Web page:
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The Karaoke Grandkids

By Chuck Nyren

The faux grandkids have arrived. Actually, they’re real grandkids. I’m the faux.

Girl eight, boy six. Both cute.

They are well-known for being pointers and diggers. They point at something and say, “What’s behind there?” And if you say “Nothing”, they know you’re lying.

In the garage, behind something with nothing behind it, they claw out a 20-year-old Karaoke machine. Unfortunately, it still works.

Little fingers flick and poke. Something pops out. “What’s this?” she asks. I forget for a second what it’s called. “Oh, a cassette. Tape. It records things. Sounds.”

He grabs it. The holes are the perfect size for nipper digits. Twisting sprockets is fun. And the weird flat string can be tangled around almost anything. “Can I have this?”

“Sure. Twist away,” I say. He heads out the door, unraveling.

She wants to sing. “Will you turn it on?” The microphone is in her hand, on her mouth.

I stab and spin. An electronic pop, bonging breaths. She’s amplified. “Sing,” I say.

“I need music to sing to!”

“Your brother walked away with the music.”

“No, there’s a CD player on top.”

“So there is. But no CD.”

“Will you get me one?”

“I don’t think I have anything you can sing along with. Ask your grandmother.”

“No, you have CDs!”

“Yeah, but no Mitch Miller. Would you like Thelonious Monk, Mozart or Jimi Hendrix? Your grandmother has cowboy CDs you can sing along with. And someone named Michael Bubble.”

Loudly, into the mic: “I NEED A CD.” I’d forgotten how cheesy cheesy speakers sound. Luckily, I can’t hear as well as I used to.

“Hold on. There’s a radio in this thing,” I say. I fiddle. The static is louder than the signal but I pretend everything is fine and Boogaloo backwards into the house. “Sing, sing, sing!”

At my computer, comfy. I hear the familiar rumbling on the stairs. They tumble in.

“Can you make us a CD?” She says.

“Of what?”

“Of music we want to sing.”

“Where is this music?”

She rolls her eyes, huffs and points. “On the computer!”

A voice behind me. “What’s in this drawer?” He asks, pointing.


He opens the drawer and digs.

“Music you like is not on my computer,” I say to her. “It’s out somewhere in the ether somewhere. So I’d have to download it. And I think that costs money, like 99 cents or something, unless you do it illegally.”

She runs out of the room.

He has a container of Extra-Strength Tums in his hands.

“Do you have a stomach ache?” I say.


“Then put those back. And stop rummaging around in there. You’ll give me a stomach ache.”

He smiles and hands me the bottle.

She’s back with a dollar bill and holds it out.

Is this a sting? Have they been recruited by the FBI? I’ve heard of children turning in their parents for smoking marijuana. Am I being set up? Taking money for illegally downloading music?

I look around for any video cameras. The only one I find is just below the monitor. I put up my hands and shake my head. “No, I won’t accept that,” I say into the lens.

She’s not happy. “You have to.”

“No, no, no,” I say, sliding the Tums over a few inches to block the camera. “That’s entrapment.”

Now he’s brandishing a bottle of Vitamin C.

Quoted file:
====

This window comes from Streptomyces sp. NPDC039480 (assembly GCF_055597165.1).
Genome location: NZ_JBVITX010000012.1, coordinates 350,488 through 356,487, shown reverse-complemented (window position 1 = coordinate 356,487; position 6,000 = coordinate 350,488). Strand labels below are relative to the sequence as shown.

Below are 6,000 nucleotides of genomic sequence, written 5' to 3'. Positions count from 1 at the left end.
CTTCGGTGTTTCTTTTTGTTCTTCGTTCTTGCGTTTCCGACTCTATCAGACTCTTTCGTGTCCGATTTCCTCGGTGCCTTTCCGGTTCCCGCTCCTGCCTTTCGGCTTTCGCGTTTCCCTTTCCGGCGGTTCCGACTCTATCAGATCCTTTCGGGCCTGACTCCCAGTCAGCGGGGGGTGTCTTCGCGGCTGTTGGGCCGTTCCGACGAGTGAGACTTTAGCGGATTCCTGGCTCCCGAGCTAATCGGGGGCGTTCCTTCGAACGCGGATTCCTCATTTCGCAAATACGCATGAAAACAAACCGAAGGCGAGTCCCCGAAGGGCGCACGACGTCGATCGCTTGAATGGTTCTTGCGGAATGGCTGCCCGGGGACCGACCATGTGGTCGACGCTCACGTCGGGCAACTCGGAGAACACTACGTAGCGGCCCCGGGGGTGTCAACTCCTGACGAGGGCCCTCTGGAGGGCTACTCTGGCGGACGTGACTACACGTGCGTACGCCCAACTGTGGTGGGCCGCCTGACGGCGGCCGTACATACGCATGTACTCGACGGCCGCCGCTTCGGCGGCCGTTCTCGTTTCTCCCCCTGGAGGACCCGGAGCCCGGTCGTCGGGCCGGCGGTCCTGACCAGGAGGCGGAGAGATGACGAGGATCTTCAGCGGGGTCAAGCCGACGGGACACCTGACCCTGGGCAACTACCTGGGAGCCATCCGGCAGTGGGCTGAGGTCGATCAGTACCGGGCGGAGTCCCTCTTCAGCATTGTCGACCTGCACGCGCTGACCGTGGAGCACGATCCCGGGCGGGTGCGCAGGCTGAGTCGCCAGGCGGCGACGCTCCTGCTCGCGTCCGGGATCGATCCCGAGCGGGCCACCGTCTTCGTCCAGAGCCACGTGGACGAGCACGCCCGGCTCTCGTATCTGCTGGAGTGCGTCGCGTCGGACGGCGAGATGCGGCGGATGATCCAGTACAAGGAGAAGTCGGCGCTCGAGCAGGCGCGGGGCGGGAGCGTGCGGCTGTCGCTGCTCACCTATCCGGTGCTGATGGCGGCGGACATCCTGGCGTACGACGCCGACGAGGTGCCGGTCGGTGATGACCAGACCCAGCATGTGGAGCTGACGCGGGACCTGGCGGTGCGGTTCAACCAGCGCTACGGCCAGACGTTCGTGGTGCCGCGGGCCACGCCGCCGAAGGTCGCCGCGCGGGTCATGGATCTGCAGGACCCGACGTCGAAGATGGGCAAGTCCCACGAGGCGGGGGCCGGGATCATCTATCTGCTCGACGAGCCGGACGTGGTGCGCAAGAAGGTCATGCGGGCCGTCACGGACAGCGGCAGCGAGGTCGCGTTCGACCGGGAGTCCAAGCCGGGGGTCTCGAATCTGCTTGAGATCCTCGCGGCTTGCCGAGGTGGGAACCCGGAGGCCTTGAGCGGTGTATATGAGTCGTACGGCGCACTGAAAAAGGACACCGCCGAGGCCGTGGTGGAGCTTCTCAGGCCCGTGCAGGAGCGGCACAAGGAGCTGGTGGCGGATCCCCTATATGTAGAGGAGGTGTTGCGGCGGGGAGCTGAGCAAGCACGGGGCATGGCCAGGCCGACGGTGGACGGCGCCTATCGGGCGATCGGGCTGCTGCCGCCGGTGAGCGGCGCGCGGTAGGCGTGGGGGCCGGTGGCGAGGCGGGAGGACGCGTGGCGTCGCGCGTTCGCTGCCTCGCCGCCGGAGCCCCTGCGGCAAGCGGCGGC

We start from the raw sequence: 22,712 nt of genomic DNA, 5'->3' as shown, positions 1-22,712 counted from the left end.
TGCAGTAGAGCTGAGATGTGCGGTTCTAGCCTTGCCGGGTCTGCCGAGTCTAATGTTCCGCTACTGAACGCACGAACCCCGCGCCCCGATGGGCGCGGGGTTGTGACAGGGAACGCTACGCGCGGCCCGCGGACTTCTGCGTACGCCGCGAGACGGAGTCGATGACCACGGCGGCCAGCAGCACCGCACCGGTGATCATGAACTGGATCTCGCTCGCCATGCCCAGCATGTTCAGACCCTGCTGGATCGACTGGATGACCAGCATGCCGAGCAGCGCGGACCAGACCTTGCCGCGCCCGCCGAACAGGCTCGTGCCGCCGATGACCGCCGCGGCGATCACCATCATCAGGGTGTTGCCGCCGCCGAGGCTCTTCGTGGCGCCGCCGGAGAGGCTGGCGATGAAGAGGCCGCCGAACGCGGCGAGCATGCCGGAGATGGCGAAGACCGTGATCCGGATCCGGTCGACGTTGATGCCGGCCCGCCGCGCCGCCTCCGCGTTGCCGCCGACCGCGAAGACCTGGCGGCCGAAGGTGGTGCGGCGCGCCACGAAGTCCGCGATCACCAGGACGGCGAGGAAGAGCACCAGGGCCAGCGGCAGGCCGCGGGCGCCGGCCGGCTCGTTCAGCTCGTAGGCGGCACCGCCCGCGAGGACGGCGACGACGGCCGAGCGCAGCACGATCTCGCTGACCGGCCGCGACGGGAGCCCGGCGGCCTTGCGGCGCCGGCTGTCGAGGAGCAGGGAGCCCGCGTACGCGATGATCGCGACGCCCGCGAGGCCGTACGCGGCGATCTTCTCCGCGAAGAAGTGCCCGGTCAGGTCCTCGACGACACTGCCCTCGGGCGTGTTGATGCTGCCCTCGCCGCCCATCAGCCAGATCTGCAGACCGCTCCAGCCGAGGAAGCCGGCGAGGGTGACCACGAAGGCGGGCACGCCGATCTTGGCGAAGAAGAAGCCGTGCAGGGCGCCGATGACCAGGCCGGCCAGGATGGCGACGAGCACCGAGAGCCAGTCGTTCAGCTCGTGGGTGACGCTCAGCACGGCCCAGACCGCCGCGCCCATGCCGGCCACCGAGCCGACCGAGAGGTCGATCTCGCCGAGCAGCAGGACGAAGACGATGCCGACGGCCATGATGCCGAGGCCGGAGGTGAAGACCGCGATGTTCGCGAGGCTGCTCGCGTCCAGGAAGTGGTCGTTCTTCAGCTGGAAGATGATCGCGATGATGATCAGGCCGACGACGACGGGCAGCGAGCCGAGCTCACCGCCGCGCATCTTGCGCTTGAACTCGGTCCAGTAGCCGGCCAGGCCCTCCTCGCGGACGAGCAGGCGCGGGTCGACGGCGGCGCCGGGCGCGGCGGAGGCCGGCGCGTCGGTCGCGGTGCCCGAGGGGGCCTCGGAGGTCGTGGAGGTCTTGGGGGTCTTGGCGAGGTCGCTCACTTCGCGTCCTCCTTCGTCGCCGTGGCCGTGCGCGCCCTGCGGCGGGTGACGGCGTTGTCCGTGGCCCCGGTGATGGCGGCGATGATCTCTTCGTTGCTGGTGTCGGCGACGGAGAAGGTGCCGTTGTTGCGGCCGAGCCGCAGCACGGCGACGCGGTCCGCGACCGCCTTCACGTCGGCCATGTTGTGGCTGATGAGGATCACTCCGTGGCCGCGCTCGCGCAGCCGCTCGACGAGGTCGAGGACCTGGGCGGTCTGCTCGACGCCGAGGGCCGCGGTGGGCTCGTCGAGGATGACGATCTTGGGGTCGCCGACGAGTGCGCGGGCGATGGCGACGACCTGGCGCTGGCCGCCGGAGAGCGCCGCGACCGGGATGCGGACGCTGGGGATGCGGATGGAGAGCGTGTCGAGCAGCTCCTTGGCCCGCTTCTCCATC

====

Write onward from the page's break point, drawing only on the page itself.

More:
“Do you have scurvy?”


“Then put those back.”

She’s still holding out the dollar bill. With the camera blocked, I feel safe enough to take the money and toss it on a chair. “I really, really don’t want to go through the rigmarole of opening up some account with iTunes or whatever…”

She’s mad. And hurt. Why won’t ersatz grand-whatever do this simple thing for me…

“Tell me the name of the song and let’s see if we can at least find it.”

I type in the song title, hit enter. Lots of choices. I click one that says ‘Download’ and to my astonishment the song is being sucked up by my computer. Nothing is easier to do with mouse and keyboard.

“I’ve just destroyed the music industry,” I tell her.

One song isn’t enough. She needs two. Then because she has two, he needs two. I hear the Capitol Records building in Hollywood crumble and fall.

He’s holding a bottle of Xanax in his hand.

“Are you feeling anxious, like the whole world is caving in on you?”

He shrugs. “No.”

“Well, I do. Give me that bottle.”

I’m finally understanding the concept of childproofing a home. It’s not only making sure medications are out of reach, electric outlets can’t be tampered with, windows on upper stories are secure — but also not letting unsavory, Fagin-like adults promote and reward criminal activities.

They race out of the room with their newly-minted compact disc, now newly-minted hoodlums.

As for me, I will live with this guilt for the rest of my life. No doubt, on my deathbed, in a fevered coma, my last words will be, “Forgive me for downloading Bruno Mars.”

Chuck Nyren is an award-winning advertising/marketing video producer, creative strategist, copywriter, consultant, author, and speaker focusing on The National and International Baby Boomers Market. He has been a featured speaker and consultant at private and public international business conferences and seminars in the United States, Sweden, Norway, Belgium, Germany, The Netherlands, France, Spain, and Turkey. Follow Chuck Nyren on Twitter: www.twitter.com/ChuckNyren

Originally posted on Huffington Post



Christine Crosby

About the author

Christine is the co-founder and editorial director for GRAND Magazine. She is the grandmother of five and great-grandmom (aka Grandmere) to one. She makes her home in St. Petersburg, Florida.

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